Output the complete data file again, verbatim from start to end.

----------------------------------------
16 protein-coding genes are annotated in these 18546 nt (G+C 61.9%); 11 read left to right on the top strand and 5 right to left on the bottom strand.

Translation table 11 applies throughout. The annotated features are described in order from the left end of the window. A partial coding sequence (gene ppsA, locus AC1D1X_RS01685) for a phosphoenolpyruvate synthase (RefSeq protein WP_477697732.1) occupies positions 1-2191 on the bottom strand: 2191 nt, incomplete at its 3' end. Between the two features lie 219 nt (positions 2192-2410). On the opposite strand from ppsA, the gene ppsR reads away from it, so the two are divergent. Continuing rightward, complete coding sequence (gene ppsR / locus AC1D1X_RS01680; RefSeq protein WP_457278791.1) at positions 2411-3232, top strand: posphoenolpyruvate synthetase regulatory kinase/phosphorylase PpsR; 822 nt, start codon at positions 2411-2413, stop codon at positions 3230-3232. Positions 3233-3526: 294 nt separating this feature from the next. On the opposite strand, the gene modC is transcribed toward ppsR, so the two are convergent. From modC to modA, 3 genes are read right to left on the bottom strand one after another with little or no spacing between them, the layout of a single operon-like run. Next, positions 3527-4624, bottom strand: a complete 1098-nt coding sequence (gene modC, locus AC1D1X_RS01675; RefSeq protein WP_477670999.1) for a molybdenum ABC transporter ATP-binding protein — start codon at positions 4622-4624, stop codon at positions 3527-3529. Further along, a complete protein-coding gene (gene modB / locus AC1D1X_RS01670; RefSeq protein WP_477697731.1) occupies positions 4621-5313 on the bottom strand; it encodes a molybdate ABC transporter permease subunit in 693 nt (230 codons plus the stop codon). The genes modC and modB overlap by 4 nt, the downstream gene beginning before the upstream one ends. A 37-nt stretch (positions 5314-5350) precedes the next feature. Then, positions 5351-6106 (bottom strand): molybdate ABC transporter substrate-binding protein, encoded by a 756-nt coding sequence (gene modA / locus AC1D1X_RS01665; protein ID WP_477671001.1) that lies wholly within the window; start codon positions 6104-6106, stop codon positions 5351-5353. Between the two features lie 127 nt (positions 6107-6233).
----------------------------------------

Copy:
16 protein-coding genes are annotated in these 18546 nt (G+C 61.9%); 11 read left to right on the top strand and 5 right to left on the bottom strand.

Translation table 11 applies throughout. The annotated features are described in order from the left end of the window. A partial coding sequence (gene ppsA, locus AC1D1X_RS01685) for a phosphoenolpyruvate synthase (RefSeq protein WP_477697732.1) occupies positions 1-2191 on the bottom strand: 2191 nt, incomplete at its 3' end. Between the two features lie 219 nt (positions 2192-2410). On the opposite strand from ppsA, the gene ppsR reads away from it, so the two are divergent. Continuing rightward, complete coding sequence (gene ppsR / locus AC1D1X_RS01680; RefSeq protein WP_457278791.1) at positions 2411-3232, top strand: posphoenolpyruvate synthetase regulatory kinase/phosphorylase PpsR; 822 nt, start codon at positions 2411-2413, stop codon at positions 3230-3232. Positions 3233-3526: 294 nt separating this feature from the next. On the opposite strand, the gene modC is transcribed toward ppsR, so the two are convergent. From modC to modA, 3 genes are read right to left on the bottom strand one after another with little or no spacing between them, the layout of a single operon-like run. Next, positions 3527-4624, bottom strand: a complete 1098-nt coding sequence (gene modC, locus AC1D1X_RS01675; RefSeq protein WP_477670999.1) for a molybdenum ABC transporter ATP-binding protein — start codon at positions 4622-4624, stop codon at positions 3527-3529. Further along, a complete protein-coding gene (gene modB / locus AC1D1X_RS01670; RefSeq protein WP_477697731.1) occupies positions 4621-5313 on the bottom strand; it encodes a molybdate ABC transporter permease subunit in 693 nt (230 codons plus the stop codon). The genes modC and modB overlap by 4 nt, the downstream gene beginning before the upstream one ends. A 37-nt stretch (positions 5314-5350) precedes the next feature. Then, positions 5351-6106 (bottom strand): molybdate ABC transporter substrate-binding protein, encoded by a 756-nt coding sequence (gene modA / locus AC1D1X_RS01665; protein ID WP_477671001.1) that lies wholly within the window; start codon positions 6104-6106, stop codon positions 5351-5353. Between the two features lie 127 nt (positions 6107-6233).